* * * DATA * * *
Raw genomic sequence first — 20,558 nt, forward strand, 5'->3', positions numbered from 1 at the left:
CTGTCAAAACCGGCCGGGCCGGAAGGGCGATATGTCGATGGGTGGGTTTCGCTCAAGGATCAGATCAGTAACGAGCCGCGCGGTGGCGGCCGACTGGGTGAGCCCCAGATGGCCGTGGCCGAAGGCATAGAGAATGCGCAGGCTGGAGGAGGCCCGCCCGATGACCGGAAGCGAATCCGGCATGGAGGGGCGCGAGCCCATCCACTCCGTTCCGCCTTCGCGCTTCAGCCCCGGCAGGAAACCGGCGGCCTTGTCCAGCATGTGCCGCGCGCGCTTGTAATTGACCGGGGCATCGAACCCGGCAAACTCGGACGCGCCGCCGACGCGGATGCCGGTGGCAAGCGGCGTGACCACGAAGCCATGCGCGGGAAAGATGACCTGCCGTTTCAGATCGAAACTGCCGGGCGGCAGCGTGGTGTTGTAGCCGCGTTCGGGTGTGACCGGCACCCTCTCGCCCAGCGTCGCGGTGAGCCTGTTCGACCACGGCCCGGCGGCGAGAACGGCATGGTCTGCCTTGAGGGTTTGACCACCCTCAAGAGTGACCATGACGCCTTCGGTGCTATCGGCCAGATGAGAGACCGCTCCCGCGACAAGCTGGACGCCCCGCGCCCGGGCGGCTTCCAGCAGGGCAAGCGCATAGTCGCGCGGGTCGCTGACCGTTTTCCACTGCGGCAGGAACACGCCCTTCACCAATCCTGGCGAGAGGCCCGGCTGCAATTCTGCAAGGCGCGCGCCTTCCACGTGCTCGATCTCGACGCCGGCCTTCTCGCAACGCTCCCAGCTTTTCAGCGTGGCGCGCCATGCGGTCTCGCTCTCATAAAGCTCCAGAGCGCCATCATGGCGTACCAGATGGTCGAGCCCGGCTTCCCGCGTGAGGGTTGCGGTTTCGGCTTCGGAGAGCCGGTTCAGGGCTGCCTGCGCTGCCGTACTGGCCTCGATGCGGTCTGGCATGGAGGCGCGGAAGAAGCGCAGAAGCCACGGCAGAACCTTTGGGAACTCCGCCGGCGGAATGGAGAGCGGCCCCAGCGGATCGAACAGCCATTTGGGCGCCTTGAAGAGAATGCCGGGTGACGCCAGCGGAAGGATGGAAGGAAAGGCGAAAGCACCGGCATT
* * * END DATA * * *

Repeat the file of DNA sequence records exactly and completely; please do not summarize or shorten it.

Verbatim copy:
Raw genomic sequence first — 20,558 nt, forward strand, 5'->3', positions numbered from 1 at the left:
CTGTCAAAACCGGCCGGGCCGGAAGGGCGATATGTCGATGGGTGGGTTTCGCTCAAGGATCAGATCAGTAACGAGCCGCGCGGTGGCGGCCGACTGGGTGAGCCCCAGATGGCCGTGGCCGAAGGCATAGAGAATGCGCAGGCTGGAGGAGGCCCGCCCGATGACCGGAAGCGAATCCGGCATGGAGGGGCGCGAGCCCATCCACTCCGTTCCGCCTTCGCGCTTCAGCCCCGGCAGGAAACCGGCGGCCTTGTCCAGCATGTGCCGCGCGCGCTTGTAATTGACCGGGGCATCGAACCCGGCAAACTCGGACGCGCCGCCGACGCGGATGCCGGTGGCAAGCGGCGTGACCACGAAGCCATGCGCGGGAAAGATGACCTGCCGTTTCAGATCGAAACTGCCGGGCGGCAGCGTGGTGTTGTAGCCGCGTTCGGGTGTGACCGGCACCCTCTCGCCCAGCGTCGCGGTGAGCCTGTTCGACCACGGCCCGGCGGCGAGAACGGCATGGTCTGCCTTGAGGGTTTGACCACCCTCAAGAGTGACCATGACGCCTTCGGTGCTATCGGCCAGATGAGAGACCGCTCCCGCGACAAGCTGGACGCCCCGCGCCCGGGCGGCTTCCAGCAGGGCAAGCGCATAGTCGCGCGGGTCGCTGACCGTTTTCCACTGCGGCAGGAACACGCCCTTCACCAATCCTGGCGAGAGGCCCGGCTGCAATTCTGCAAGGCGCGCGCCTTCCACGTGCTCGATCTCGACGCCGGCCTTCTCGCAACGCTCCCAGCTTTTCAGCGTGGCGCGCCATGCGGTCTCGCTCTCATAAAGCTCCAGAGCGCCATCATGGCGTACCAGATGGTCGAGCCCGGCTTCCCGCGTGAGGGTTGCGGTTTCGGCTTCGGAGAGCCGGTTCAGGGCTGCCTGCGCTGCCGTACTGGCCTCGATGCGGTCTGGCATGGAGGCGCGGAAGAAGCGCAGAAGCCACGGCAGAACCTTTGGGAACTCCGCCGGCGGAATGGAGAGCGGCCCCAGCGGATCGAACAGCCATTTGGGCGCCTTGAAGAGAATGCCGGGTGACGCCAGCGGAAGGATGGAAGGAAAGGCGAAAGCACCGGCATT